Profitability and liquidity ratio analysis 3.5/3.6 (Profitability (How to…
Profitability and liquidity ratio analysis
Gross profit margin
: Measures the performance of a business.
Net profit margin
: Assesses how successful a business was in converting sales revenue into both gross and net profit (%)
ROCE (return on capital employed)
: Assesses the profitability of a business.
Capital employed = (Non-current assets + current assets) - (Current liabilities + shareholders equity)
The higher the value the greater the return on each €
The method is not universally agreed thus, cannot be compared ith businesses abroad/ that don't use it
How to improve:
Reduce overhead costs: rent, promotion/management costs but maintain sales = lower rent means a cheaper area - damage image and not the same customer reach, efficiency may fall due to lower promotion costs and could lead to sales falling by more than the fixed costs.
Reducing direct costs (cutting the costs of the goods sold) = Quality may be at risk, consumers may think the product is bad, machinery will be expensive - increase in overheads and motivation may fall for workers
Increase price - of the product or process = Total sales revenue may fall if customers switch to competitors and bad reputation due to the idea that it is a profiteering decision
How to improve:
Raise prices of existing products = D could be price elastic
Develop innovative products at high prices = only long-term + investment needed
Reduce variable costs / unit = Cheaper materials reduce quality
Reduce overheads (delayering or promotion costs) = May have drawbacks and ineffective in the short-run.
: A ratio representing the ability to repay short-term debts / 1€. It is recommended for that amount to be between €1.5 to €2.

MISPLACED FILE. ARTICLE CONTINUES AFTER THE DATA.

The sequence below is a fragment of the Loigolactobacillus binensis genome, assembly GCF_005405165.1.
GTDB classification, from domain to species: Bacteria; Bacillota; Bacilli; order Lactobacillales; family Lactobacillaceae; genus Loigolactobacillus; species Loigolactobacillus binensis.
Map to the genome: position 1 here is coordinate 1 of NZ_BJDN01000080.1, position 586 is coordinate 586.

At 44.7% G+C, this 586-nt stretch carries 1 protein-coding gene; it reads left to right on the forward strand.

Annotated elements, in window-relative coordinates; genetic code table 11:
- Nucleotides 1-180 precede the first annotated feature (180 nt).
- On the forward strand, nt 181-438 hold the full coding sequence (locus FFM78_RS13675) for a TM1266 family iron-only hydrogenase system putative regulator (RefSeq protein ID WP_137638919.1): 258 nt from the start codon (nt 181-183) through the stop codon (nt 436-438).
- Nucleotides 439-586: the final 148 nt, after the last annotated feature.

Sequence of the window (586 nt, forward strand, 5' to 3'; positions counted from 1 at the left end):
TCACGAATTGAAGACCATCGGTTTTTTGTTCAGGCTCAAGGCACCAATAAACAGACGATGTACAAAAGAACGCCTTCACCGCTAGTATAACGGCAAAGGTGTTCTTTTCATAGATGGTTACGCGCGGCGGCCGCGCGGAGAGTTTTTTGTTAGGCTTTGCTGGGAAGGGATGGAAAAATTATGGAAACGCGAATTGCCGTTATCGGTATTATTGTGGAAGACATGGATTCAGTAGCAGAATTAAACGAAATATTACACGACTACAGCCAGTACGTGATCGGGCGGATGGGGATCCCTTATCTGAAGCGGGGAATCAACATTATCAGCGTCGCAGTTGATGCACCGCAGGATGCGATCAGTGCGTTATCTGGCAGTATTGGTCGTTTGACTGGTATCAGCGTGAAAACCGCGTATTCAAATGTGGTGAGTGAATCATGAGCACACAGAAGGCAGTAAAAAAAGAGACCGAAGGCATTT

Very low current ratios are not surprising for food retailers as there is a constant inflow and outflow of cash.
Results under €1 suggests the business will not be able to pay the short term debts as for every €1 owed there is less than a €1 available to repay. To fix this the business can review their overheads, takt out long term loans or sell redundant assets.
It is also, bad to have more than €2 as it may suggest there are too many funds attached to the business and not being invested in it.
: It is the same as the current ratio test but is stricter. It ignores the least liquid of the firm's current assets - stocks: not yet sold and not guaranteed to be sold.
Results bellow €1 are bad (like current ratio).
A full assessment can be done by reviewing and comparing previous years.
Firms with high inventories such as, furniture retailers will have different current ratios and acid tests however, this is to be expected and not an issue whereas, for computer firms it would be as stock can lose its value fast.
How to improve liquidity:
Sell fixed assets for cash - These could be leased back
If assets are sold too fast they might not be sold at their true value
If assets are still needed then leasing charges will cause an increase in the netprofit margin
Sell inventories for cash - Will improve acid test but not current ratio
This will reduce the gross profit margin if inventories are sold at a discount
Consumers may doubt the reputation of the brand if sold cheaply
Inventories may be needed to meet changing customer needs and wants.
Increase loans = more cash in the firm and increase working capital
This will increase the gearing ratio
This will increase interest costs as well.
The ability of a business to pay its short-term debts
Unable to pay the debts owed - bankruptcy or insolvent state